#1

When you can't trust your math book, come to the pit.

How do you do things like

X^-1/2(x^-3/4)

(x^4=x to the 4th power if that would help anyone)

If anyone thinks they can help me with a few more types of problems i would gladly accept the help.

How do you do things like

X^-1/2(x^-3/4)

(x^4=x to the 4th power if that would help anyone)

If anyone thinks they can help me with a few more types of problems i would gladly accept the help.

#2

O_O

#3

lol...nice answer! :P

#4

I assume that's equal to zero. are you finding x or just simplifying?

Go to the maths/science thread

Go to the maths/science thread

#5

well 3^-2 = 1/9 you do the exponen then make it into a fraction

#6

the one on the bottom is the root, the one on top is the exponent. for instance; x^2/3 would be the cube root of x squared.

#7

X^-1/2 is the reciprocal of the square root of X... The negative means reciprocal of.. Like, 2^-2 is 1/4 because the reciprocal of 4 is 1/4... x^1/2 is the square root... x^1/3 is the cubed root.. Etc etc.. If you get like x^4/3, split it up into (x^1/3)^4 because 1/3 * 4 = 4/3... And that way you can do it without a calculator.. If you have AIM, IM me at CannedBottles for any more questions.

#8

x^1/4 means the 4th root of x

x^1/2 is the square root of x

x^1/2 is the square root of x

#9

no im just simplifying

this teacher also has huge problems that i could easily solve, but she needs it in simpliest form with exponents >.<

I'm getting ready to just find the answer and put it to the first power..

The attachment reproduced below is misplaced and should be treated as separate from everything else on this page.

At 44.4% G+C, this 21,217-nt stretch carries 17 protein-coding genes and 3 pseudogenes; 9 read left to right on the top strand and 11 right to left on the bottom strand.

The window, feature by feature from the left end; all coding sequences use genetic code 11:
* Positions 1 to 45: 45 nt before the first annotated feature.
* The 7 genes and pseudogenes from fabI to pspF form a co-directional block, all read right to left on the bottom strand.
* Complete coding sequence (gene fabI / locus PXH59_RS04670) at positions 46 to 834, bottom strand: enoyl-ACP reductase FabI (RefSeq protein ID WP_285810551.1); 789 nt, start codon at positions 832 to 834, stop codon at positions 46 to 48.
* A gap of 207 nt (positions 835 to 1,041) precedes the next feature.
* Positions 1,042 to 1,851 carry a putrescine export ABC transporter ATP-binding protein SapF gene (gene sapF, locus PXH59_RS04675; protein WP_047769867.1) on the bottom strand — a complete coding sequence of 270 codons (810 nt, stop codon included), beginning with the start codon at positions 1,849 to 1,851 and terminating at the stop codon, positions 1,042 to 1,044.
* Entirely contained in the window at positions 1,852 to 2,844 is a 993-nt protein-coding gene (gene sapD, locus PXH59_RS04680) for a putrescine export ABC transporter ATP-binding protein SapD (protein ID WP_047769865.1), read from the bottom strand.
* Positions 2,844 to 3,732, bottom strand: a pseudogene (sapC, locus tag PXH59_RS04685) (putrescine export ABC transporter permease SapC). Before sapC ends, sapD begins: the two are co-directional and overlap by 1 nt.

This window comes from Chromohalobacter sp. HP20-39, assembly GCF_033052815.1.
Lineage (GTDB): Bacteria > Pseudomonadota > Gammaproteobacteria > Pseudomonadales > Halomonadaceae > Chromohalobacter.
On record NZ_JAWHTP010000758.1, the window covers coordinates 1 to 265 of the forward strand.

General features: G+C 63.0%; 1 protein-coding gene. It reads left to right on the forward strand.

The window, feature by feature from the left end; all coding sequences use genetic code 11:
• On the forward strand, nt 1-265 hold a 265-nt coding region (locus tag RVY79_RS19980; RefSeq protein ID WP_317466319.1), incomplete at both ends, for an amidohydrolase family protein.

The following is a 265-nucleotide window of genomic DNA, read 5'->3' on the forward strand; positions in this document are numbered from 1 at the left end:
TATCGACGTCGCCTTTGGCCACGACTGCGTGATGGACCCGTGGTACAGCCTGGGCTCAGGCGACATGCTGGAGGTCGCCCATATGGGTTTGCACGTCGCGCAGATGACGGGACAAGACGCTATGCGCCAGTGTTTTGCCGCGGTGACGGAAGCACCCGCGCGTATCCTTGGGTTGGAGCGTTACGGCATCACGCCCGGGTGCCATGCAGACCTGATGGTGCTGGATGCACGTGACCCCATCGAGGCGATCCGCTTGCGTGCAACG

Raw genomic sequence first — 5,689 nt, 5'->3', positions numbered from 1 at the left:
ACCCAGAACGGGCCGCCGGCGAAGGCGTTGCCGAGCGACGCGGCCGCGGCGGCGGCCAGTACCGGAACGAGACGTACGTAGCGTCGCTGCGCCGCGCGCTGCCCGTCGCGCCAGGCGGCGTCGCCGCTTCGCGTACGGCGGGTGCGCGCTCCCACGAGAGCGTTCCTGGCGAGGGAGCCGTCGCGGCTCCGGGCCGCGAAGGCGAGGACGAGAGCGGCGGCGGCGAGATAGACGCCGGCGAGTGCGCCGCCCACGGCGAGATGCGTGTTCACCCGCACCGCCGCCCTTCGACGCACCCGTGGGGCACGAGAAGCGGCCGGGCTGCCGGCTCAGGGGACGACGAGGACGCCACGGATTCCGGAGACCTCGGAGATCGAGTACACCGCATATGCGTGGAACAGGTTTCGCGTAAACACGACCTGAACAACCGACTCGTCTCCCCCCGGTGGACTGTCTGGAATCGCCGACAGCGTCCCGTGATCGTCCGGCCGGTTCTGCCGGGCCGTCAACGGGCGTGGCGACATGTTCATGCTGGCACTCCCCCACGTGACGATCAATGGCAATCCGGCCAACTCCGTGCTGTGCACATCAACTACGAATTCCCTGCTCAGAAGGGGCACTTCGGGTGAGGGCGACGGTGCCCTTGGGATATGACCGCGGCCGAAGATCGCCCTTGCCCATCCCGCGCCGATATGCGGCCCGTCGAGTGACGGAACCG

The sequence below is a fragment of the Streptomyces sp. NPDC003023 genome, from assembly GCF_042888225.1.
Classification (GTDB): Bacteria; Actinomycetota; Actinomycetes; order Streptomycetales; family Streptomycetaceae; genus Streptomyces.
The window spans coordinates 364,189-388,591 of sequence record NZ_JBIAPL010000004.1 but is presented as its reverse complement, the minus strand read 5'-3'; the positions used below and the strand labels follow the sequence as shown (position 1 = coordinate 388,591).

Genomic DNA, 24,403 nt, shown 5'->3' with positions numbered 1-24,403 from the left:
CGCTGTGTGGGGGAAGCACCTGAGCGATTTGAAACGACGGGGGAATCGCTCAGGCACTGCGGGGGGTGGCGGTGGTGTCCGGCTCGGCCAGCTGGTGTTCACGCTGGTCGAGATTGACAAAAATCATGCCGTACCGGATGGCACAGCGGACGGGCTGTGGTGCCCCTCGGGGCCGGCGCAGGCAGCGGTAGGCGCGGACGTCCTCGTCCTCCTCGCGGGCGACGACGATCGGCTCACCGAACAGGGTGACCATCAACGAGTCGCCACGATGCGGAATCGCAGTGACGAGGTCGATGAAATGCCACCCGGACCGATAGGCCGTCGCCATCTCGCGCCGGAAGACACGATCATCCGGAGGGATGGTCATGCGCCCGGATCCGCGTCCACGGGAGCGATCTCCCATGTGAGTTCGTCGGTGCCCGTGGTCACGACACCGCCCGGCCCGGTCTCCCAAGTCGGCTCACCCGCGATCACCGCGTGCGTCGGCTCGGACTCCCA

this teacher also has huge problems that i could easily solve, but she needs it in simpliest form with exponents >.<

I'm getting ready to just find the answer and put it to the first power..

#10

X^-1/2(x^-3/4)

I'll get to that one in a second. The negatives add a different aspect.

I'll start with x^1/2. That would be the second root (square root) of x^1.

x^3/4 would then be the fourth root of x^3.

When the exponent is negative, you put it under one.

x^-3/4 would be 1/(fourth root(x^3))

So the answer to that problem would be:

(1/root(x))* (1/(4th root(x^3)))

I'll get to that one in a second. The negatives add a different aspect.

I'll start with x^1/2. That would be the second root (square root) of x^1.

x^3/4 would then be the fourth root of x^3.

When the exponent is negative, you put it under one.

x^-3/4 would be 1/(fourth root(x^3))

So the answer to that problem would be:

(1/root(x))* (1/(4th root(x^3)))

*Last edited by SlashYourFug at Nov 5, 2008,*

#11

(sqrt(x)*4throot(x^3))^-1

Then in 4throot(x^3) Im pretty sure the ^3 cancels out 3 of the roots so:

(sqrt(x)*sqrt(x))^-1= (sqrt(x)^2)^-1 = x^-1

EDIT: just realised they were negative, nevermind me... fixed

Then in 4throot(x^3) Im pretty sure the ^3 cancels out 3 of the roots so:

(sqrt(x)*sqrt(x))^-1= (sqrt(x)^2)^-1 = x^-1

EDIT: just realised they were negative, nevermind me... fixed

*Last edited by EnyoAdonai at Nov 5, 2008,*

#12

isn't that the same as x^-1/2 (times) x^-3/4, in which case it would just be x^-5/4, because multiplying common bases adds exponents?

EDIT: simplified it would be one over the fourth root of x^5, so choice D.

EDIT: simplified it would be one over the fourth root of x^5, so choice D.

#13

I probably should have posted these before but the possible answers are these

A)1overx^3/8

B)x^3/8

C)x^5/4

D)1overx^5/4

I don't see how it gets these answers

I was assuming it was done how one of you where doing it

EDIT: The dude above this got it right but why wouldn't the 4 turn into an 8?

A)1overx^3/8

B)x^3/8

C)x^5/4

D)1overx^5/4

I don't see how it gets these answers

I was assuming it was done how one of you where doing it

EDIT: The dude above this got it right but why wouldn't the 4 turn into an 8?